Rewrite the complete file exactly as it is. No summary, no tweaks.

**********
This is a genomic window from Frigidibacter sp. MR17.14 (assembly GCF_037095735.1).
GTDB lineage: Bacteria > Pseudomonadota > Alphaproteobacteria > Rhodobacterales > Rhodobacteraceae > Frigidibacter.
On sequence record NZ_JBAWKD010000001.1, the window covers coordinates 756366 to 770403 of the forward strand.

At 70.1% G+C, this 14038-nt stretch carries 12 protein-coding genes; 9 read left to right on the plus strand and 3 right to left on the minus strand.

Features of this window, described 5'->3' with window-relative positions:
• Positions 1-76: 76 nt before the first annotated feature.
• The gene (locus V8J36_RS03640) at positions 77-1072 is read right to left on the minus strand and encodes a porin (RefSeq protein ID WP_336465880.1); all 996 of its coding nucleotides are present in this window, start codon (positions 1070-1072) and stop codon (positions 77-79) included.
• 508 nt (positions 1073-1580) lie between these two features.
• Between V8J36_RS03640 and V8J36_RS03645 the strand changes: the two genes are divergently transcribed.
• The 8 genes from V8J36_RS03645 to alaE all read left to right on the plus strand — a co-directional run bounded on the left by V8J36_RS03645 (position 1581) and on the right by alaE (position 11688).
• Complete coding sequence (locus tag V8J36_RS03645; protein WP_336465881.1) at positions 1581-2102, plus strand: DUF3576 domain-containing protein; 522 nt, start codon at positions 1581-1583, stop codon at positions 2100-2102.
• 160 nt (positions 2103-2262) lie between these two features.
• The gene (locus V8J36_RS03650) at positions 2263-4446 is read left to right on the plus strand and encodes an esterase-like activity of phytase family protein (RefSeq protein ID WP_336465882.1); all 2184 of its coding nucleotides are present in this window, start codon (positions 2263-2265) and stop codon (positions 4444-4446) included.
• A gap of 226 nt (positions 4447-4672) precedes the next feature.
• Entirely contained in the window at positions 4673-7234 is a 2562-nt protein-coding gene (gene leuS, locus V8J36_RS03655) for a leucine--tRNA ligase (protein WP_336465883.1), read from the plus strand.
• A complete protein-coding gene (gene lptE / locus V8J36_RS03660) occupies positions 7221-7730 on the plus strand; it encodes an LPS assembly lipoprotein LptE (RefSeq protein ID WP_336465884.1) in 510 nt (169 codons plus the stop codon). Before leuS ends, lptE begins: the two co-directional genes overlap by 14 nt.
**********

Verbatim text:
This is a genomic window from Frigidibacter sp. MR17.14 (assembly GCF_037095735.1).
GTDB lineage: Bacteria > Pseudomonadota > Alphaproteobacteria > Rhodobacterales > Rhodobacteraceae > Frigidibacter.
On sequence record NZ_JBAWKD010000001.1, the window covers coordinates 756366 to 770403 of the forward strand.

At 70.1% G+C, this 14038-nt stretch carries 12 protein-coding genes; 9 read left to right on the plus strand and 3 right to left on the minus strand.

Features of this window, described 5'->3' with window-relative positions:
• Positions 1-76: 76 nt before the first annotated feature.
• The gene (locus V8J36_RS03640) at positions 77-1072 is read right to left on the minus strand and encodes a porin (RefSeq protein ID WP_336465880.1); all 996 of its coding nucleotides are present in this window, start codon (positions 1070-1072) and stop codon (positions 77-79) included.
• 508 nt (positions 1073-1580) lie between these two features.
• Between V8J36_RS03640 and V8J36_RS03645 the strand changes: the two genes are divergently transcribed.
• The 8 genes from V8J36_RS03645 to alaE all read left to right on the plus strand — a co-directional run bounded on the left by V8J36_RS03645 (position 1581) and on the right by alaE (position 11688).
• Complete coding sequence (locus tag V8J36_RS03645; protein WP_336465881.1) at positions 1581-2102, plus strand: DUF3576 domain-containing protein; 522 nt, start codon at positions 1581-1583, stop codon at positions 2100-2102.
• 160 nt (positions 2103-2262) lie between these two features.
• The gene (locus V8J36_RS03650) at positions 2263-4446 is read left to right on the plus strand and encodes an esterase-like activity of phytase family protein (RefSeq protein ID WP_336465882.1); all 2184 of its coding nucleotides are present in this window, start codon (positions 2263-2265) and stop codon (positions 4444-4446) included.
• A gap of 226 nt (positions 4447-4672) precedes the next feature.
• Entirely contained in the window at positions 4673-7234 is a 2562-nt protein-coding gene (gene leuS, locus V8J36_RS03655) for a leucine--tRNA ligase (protein WP_336465883.1), read from the plus strand.
• A complete protein-coding gene (gene lptE / locus V8J36_RS03660) occupies positions 7221-7730 on the plus strand; it encodes an LPS assembly lipoprotein LptE (RefSeq protein ID WP_336465884.1) in 510 nt (169 codons plus the stop codon). Before leuS ends, lptE begins: the two co-directional genes overlap by 14 nt.